Is all sugar bad for you?

We all know that refined sugar—the kind used in sweets, processed food and soda pop—contains no nutrition and loads of calories. It also makes your blood sugar skyrocket and is the primary cause of the ongoing type-2 diabetes pandemic.

But fruit also contains sugar and is frequently lumped into the “unhealthy” category—as if eating an apple is the same as eating a cookie.

The main reason for this erroneous thinking is that we live in an era of rampant diabetes, and many diabetics mistakenly think that all sugar, including the sugar in fruit, is bad for them.

A secondary reason for the vilification of fruit is the growing advocacy of low-carb diets.

At the very time research is proving the antioxidant health benefits of increasing fruit and vegetable consumption, low-carb aficionados are ditching fruit because they’re told the disease-preventing benefits are outweighed by an hidden evil—sugar!

So, is the sugar in fruit going to make you fat and give you diabetes? The short answer is no. In fact, the human body desperately needs the antioxidant phytonutrients in fruit to help prevent disease and premature aging.

The longer answer, though, requires more background.

Not all sugar is the same

All types of sugar will provide an abundance of calories, whether they are from fruit or candy bars. However, the health risks of sugar consumption are related to ingesting too many refined, or processed, sugars—not from eating the sugars that are naturally present in fruits and some vegetables.

These processed sugars are also sometimes referred to as free sugars or added sugars, since they are “added” to foods to make them sweet tasting.

Fruit contains natural sugars, which are a mix of sucrose, fructose and glucose. Processed free sugars include these same sugars, but the processing isolates them from their naturally-occurring whole food state in which all the natural constituents and synergistic nutrients are present.

In short, the processed sugars do not contain any of the other parts, or co-factors, that naturally regulate the digestion and metabolizing of the sugar contained in the fruit. So, the body is affected much more directly (and dramatically) by the nutrient-drained refined sugar.

Perhaps the most important “other” constituent in fruit is fiber—at least relative to preventing weight gain and diabetes.

The fiber helps slow the absorption of the sugar in the fruit and helps the body avoid a big blood sugar spike. With the bulkiness of fiber in fruit it would be quite difficult to consume excessive or dangerous amounts of sugar from the whole food.

But in addition to the fiber, fruit also contains micronutrients—vitamins, minerals, enzymes and antioxidants—that contribute to long-term health.

Some fruit even provides varying amounts of protein and fat macronutrients.

Clearly, simply looking at the amount of sugar in a food does not tell the full story about fruit’s nutritional profile. There is much more to a piece of fruit than its sugar content.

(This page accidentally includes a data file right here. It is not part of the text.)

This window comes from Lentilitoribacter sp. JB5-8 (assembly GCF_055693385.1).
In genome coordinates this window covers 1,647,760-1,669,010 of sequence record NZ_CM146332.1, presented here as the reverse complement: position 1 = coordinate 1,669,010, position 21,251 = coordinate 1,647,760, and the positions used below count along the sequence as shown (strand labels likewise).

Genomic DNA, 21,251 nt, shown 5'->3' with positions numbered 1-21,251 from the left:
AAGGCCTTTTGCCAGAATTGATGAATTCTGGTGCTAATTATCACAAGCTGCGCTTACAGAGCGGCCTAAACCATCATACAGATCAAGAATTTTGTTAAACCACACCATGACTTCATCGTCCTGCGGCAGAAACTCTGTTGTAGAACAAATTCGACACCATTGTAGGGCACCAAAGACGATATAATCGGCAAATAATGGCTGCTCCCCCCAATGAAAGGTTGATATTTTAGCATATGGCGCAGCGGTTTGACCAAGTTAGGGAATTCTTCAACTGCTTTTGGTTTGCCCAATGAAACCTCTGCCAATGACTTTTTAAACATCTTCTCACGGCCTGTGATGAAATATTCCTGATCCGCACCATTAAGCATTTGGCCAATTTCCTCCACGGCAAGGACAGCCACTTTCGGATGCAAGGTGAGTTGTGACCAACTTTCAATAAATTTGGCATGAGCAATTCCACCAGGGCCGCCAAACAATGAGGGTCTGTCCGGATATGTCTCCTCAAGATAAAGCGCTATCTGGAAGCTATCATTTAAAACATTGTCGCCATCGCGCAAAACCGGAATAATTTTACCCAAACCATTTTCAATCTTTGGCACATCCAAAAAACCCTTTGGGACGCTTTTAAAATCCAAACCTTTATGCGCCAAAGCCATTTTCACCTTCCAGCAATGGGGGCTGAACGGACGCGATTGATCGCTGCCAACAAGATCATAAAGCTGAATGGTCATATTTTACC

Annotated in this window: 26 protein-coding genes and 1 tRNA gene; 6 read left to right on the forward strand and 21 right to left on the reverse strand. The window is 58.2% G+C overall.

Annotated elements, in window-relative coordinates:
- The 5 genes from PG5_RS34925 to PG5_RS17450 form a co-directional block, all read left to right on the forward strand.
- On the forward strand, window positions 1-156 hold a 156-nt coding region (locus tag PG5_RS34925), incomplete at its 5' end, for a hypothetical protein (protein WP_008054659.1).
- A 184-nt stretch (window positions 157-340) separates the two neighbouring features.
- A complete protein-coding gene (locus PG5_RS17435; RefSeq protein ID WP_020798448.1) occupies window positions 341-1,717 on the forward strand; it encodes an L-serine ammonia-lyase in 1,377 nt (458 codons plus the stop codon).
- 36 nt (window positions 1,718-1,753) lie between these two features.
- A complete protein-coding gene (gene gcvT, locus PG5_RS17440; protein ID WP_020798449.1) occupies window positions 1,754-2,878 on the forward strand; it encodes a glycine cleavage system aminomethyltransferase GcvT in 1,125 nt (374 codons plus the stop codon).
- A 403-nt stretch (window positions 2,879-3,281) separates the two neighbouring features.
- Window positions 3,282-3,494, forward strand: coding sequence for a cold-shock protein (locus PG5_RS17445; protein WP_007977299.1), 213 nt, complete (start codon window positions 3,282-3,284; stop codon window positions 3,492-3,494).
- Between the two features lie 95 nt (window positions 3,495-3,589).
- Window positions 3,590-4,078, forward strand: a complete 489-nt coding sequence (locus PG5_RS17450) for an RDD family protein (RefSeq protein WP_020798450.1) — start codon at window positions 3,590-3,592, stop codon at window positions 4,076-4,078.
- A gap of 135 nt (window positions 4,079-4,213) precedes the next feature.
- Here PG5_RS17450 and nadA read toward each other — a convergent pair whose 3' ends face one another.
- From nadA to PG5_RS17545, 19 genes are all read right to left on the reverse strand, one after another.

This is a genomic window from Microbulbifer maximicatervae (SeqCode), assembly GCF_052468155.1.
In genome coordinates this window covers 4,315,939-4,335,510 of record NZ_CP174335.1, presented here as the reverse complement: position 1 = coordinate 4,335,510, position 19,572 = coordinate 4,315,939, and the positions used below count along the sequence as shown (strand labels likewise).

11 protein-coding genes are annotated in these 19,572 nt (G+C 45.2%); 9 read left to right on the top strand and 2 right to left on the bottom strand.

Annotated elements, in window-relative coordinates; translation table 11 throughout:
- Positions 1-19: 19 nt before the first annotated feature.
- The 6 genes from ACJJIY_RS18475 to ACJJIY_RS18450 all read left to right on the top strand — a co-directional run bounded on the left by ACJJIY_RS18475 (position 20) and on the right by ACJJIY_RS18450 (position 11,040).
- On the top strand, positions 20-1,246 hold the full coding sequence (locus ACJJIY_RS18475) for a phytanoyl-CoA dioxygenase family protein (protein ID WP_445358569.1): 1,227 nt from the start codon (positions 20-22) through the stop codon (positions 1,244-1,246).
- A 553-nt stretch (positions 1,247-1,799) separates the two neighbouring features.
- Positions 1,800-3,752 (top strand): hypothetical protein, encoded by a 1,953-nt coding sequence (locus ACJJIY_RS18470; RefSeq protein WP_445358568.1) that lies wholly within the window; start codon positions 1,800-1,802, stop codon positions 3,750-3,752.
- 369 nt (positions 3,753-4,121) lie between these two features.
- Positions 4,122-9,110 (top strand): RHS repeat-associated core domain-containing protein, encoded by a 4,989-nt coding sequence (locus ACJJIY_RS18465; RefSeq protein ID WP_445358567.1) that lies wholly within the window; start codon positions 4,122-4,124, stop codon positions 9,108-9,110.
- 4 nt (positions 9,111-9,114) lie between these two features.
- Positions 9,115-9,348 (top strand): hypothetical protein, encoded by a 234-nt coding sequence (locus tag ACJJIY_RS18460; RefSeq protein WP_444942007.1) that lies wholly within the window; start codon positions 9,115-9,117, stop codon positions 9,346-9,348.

While an abundance of studies highlighting the health benefits of the phytonutrients found in fruit, other studies show the added sugars in baked goods, cereals and sodapop negatively impact one’s health.

The American Heart Association has reported that Americans eat an average of 17 teaspoons of added sugar per day, which is over double the recommended amount.

This added sugar has been linked to everything from inflammatory diseases and premature aging to high blood pressure, obesity and more. According to the American Heart Association, 47% of this added sugar comes from sugary drinks.

Fruit and diabetes

For most people fruit can be part of a healthy diet. People should not turn away from fruit because of its sugar content, especially since most Americans are not meeting the daily recommended amount of fruits and vegetables in their diet to begin with. Diabetics need to be more careful in how they go about it, but they still benefit considerably from fruit consumption.

The American Diabetes Association says that any fruit is fine for a person with diabetes, so long as that person is not allergic to that type of fruit. They even provide guidelines on their website.

While it’s true that the sugar in fruit can increase blood sugar to some degree, most human bodies know what to do with that sugar by secreting insulin to regulate the blood sugar level.

Having said that, eating any high-carb food in excess, including fruit, does carry the possibility of impairing the body’s ability to effectively regulate blood sugar. But what sets fruit apart from ultra-processed food is the mitigating effect of the aforementioned fiber content—allowing the sugar to absorb slowly.

On the other hand, foods with added sugar contain little to no fiber—making them much more dangerous for a diabetic as they contribute to blood sugar spikes.

Another protective step diabetics can take is to pair the fruit they eat with food that contains protein and fat. According to the American Diabetes Association this helps to further stabilize blood sugar response.

But for most people, the amount of sugar in fruit is of no concern. The body can easily digest the sugar—along with all the beneficial nutrients.

In summary, the sugar “danger” of regular fruit consumption is low for diabetics—provided they take a few precautions—and virtually non-existent for everyone else. Meanwhile the health benefits are immeasurable.

So, eat up. With surveys finding only 12% of Americans consume the recommended fruit intake, you probably need to increase yours too!

Add consider supplementing with Fruit & Veggie Plus by Optimal Health Systems to help fill in the gaps of your fruit and vegetable intake.

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Sources: Diabetes.org, American Heart Association, Wikipedia-fiber, Wikipedia-insulin.